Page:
Abbotsford Convent partners with other arts and cultural organisations, festivals and events to develop artistic practice, diversify our public programs, attract diverse audiences and create new conversations and thought-provoking experiences for everyone to enjoy at the Convent.
Image: Mathew Lynn
In 2020 we were delighted to partner with AsiaTOPA on an electrifying program celebrating the creative imagination of artists and cultures in the Asia-Pacific region from January – March. The Convent hosted four programs as part of the festival to present collaborations and intercultural works spanning music, dance, theatre, contemporary performance, film, digital, visual art, public talks with a thrumming dive bar at the centre of it all.
We are proud to co-present with Midsumma Festival, Victoria’s premier queer arts and cultural festival, for and by LGBTQIA+ communities. The Convent prides itself on being a safe, inclusive, vibrant and welcoming community hub that supports diverse voices, practices and forms of expression.
ButohOUT! is an annual festival celebrating creative communities and the profound performance art of Butoh. Originally called Dance of Darkness, Butoh was conceived in the late 1950s during the social turmoil of post-war Japan. It goes beyond the confines of specific culture, gender, status and religion, aspiring to a universal expression that describes the true nature of humanity.
Abbotsford Convent is proud to be a long-standing partner of this big, bold (and gloriously messy) celebration of independent art. We support Fringe’s mission for cultural democracy by hosting works across all art forms in our non-traditional spaces. For nearly a decade, the Convent has been a perfectly unconventional stage for Melbourne Fringe’s annual experimental design showcase, Fringe Furniture. Established as an experimental playground, Fringe Furniture is a standout exhibition of emerging and market-ready design and has provided a platform for artists and designers to exhibit their work for 33 years, making it one of the longest design events in Australia.
In 2019, we were delighted to be an Associate Partner of Dance Massive, Australia’s largest and only continuing contemporary dance festival. Since 2009, Dance Massive has welcomed audiences of over 40,000 to 71 contemporary Australian dance works. In 2019, the Convent hosted two major dance works presented in partnership Dancehouse: Dark Night by Jill Orr; and Quake by Hellen Sky and Myrian Gourfink with Marc Cauvin and Kasper T. Toeplitz. The works took place in the South Magdalen Laundry—a place of incredible architecture and history of contrasting female experiences; from struggle to leadership. Through ambitious programs like this, the Laundry can be an accessible canvas for artists, creatives and community—a space for artists, audiences and communities to experience new practices, narratives and histories, while respecting the heritage and social history of the Laundry.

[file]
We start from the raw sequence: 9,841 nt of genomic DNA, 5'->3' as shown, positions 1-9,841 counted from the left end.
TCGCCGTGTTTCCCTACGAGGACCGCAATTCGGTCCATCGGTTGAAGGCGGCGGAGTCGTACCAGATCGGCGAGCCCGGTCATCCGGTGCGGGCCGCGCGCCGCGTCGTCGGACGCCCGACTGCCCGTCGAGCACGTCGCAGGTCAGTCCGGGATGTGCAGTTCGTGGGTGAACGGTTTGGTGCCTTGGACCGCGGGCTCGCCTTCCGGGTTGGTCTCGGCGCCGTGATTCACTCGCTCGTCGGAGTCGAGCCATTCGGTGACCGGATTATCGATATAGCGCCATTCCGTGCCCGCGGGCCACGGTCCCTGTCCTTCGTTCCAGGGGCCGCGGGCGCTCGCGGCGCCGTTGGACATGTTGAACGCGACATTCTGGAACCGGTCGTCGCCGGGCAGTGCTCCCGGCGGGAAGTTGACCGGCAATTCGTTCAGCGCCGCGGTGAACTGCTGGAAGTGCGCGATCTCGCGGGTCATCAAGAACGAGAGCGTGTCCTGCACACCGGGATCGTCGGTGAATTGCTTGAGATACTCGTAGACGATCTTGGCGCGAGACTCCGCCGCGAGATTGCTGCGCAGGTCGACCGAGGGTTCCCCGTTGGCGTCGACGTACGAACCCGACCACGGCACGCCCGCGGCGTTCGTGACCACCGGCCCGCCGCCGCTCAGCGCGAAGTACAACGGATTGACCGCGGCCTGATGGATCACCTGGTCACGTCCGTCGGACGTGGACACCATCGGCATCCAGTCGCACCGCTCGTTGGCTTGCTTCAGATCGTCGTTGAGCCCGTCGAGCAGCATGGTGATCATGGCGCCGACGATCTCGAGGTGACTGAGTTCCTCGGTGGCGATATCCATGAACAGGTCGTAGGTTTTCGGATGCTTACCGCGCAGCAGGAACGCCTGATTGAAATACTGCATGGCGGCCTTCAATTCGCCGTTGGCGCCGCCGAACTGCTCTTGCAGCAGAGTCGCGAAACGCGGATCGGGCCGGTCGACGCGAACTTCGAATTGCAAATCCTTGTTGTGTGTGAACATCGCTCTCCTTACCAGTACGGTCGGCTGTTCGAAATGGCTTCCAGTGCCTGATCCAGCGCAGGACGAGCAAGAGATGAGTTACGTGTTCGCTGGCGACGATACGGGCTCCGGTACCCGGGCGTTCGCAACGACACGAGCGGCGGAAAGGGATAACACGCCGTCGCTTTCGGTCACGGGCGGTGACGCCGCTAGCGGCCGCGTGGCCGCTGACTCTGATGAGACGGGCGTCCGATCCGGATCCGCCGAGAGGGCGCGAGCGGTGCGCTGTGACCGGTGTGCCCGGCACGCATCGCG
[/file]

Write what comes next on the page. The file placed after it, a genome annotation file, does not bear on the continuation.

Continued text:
The Convent also partnered with Ausdance Victoria to present a series of special showings at the Convent as part of the Dance Massive Open Studios program. The showings featured a selection of artists whose work was site-specific, site-responsive or sits outside traditional performance venues. The showings may inspire and provide insight into the making process, the ways that place inspires structure and choreographic adaptability. Participating artists included: Michael Smith, Ryiochi Fujimura, Prue Lang, Yumi Umiumare, Leah Landau.
We would also like to acknowledge Luke George’s A Call to Actions presented at Arts House for Dance Massive 2019. Luke George was the inaugural Abbotsford Convent Studio Residency Program recipient in 2018 and developed, rehearsed and invited members of the public to join his ‘Public Actions’ at the Convent.
In 2018, the Convent partnered with Wurundjeri Land Council on the project Ngulu-nganjin, a two-part project celebrating contemporary Wurundjeri culture through storytelling, song, ceremony and language revival.
Wurundjeri Elders, musicians and artists created an Indigenous Sound Trail to capture the story of the Convent’s Traditional Owner history and heritage. Ngulu-nganjin (Our Voice) features original soundscapes by Wurundjeri artist Mandy Nicholson, acclaimed Yorta Yorta Dja Dja Wurrung musician Dr. Lou Bennett AM, and Wurundjeri community. You can discover the self-guided walking tour here.
Ngulu-nganjin then launched the Convent’s Open Spaces festival in 2018. The beautiful grounds of the Convent leapt to life with music, sound, food and energy as the event celebrated the Indigenous heritage of the land, and brought a voice to spiritualism and stories held in the past, present and future.
Ngulu-nganjin was led by Wurundjeri Artistic Director Mandy Nicholson and Musical Director and Language Activist Dr. Lou Bennett (Yorta Yorta Djaara), with support from Wurundjeri Elder Aunty Diane Kerr. Ngulu-nganjin was developed by Wurundjeri Council in partnership with Abbotsford Convent. This project was supported by the Victorian Government’s Rockin’ The Laneways program.
The Convent is proud to be a Festival Partner with Next Wave Festival, Australia’s leading platform for a new generation of artists taking creative risks. Next Wave’s learning programs and biennial festival reflects a commitment to social and cultural diversity, environmental sustainability and inclusion—values that we share. We look forward to hosting more events, works and exhibitions showcasing new generation talent with Next Wave into the future.